Alexandra Green. Form and Function in Southeast Asian Shadow Puppets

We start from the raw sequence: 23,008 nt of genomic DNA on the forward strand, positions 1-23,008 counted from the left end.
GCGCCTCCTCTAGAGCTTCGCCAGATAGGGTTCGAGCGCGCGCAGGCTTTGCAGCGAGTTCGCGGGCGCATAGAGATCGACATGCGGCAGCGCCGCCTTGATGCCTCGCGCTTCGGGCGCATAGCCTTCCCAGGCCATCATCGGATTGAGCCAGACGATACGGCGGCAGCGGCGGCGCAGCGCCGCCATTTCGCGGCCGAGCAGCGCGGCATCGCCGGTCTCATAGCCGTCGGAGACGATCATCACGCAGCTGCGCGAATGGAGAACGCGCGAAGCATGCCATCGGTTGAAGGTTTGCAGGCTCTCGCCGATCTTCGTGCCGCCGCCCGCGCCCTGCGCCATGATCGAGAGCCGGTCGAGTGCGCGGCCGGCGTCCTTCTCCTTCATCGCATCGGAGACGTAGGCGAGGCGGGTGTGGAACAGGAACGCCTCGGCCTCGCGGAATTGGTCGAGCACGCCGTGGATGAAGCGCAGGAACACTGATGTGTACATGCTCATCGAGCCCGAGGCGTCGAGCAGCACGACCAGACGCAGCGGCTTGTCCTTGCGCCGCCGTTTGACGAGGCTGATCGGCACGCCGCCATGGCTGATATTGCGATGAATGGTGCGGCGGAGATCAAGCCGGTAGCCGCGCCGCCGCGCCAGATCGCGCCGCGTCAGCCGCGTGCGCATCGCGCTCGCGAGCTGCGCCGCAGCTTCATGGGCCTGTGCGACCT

Puppet traditions are important in Southeast Asia: there are water puppets in Vietnam, marionettes in Myanmar, and rod puppets in Indonesia, and shadow puppet theatre occurs in both continental and island areas of the region. Shadow puppet theatre has numerous variations: Cambodia’s nang sbek includes sbek toch, sbek por and sbek thom; Thailand has nang talung, nang yai and nang pramo thai; of Malaysia’s four main types, the most common is wayang siam; and Java and Bali display regional forms of wayang kulit. The British Museum has more than 700 Indonesian, Malaysian and Thai shadow puppets, ranging in date from the late 1700s to 2016. The early examples, all from Indonesia, were collected by Sir Stamford Raffles (1781–1826), who was Lieutenant-Governor of Java between 1811 and 1816. Other than the purchase of a single Thai nang yai puppet in 1929, the next group of material to arrive at the museum occurred in the mid-20th century, when curatorial staff purchased several hundred Thai nang talung, Balinese wayang kulit and Malaysian wayang siam puppets while on fieldwork and collecting trips. In conjunction with a shadow puppet theatre exhibition this year, the museum has also acquired some 21st century puppets.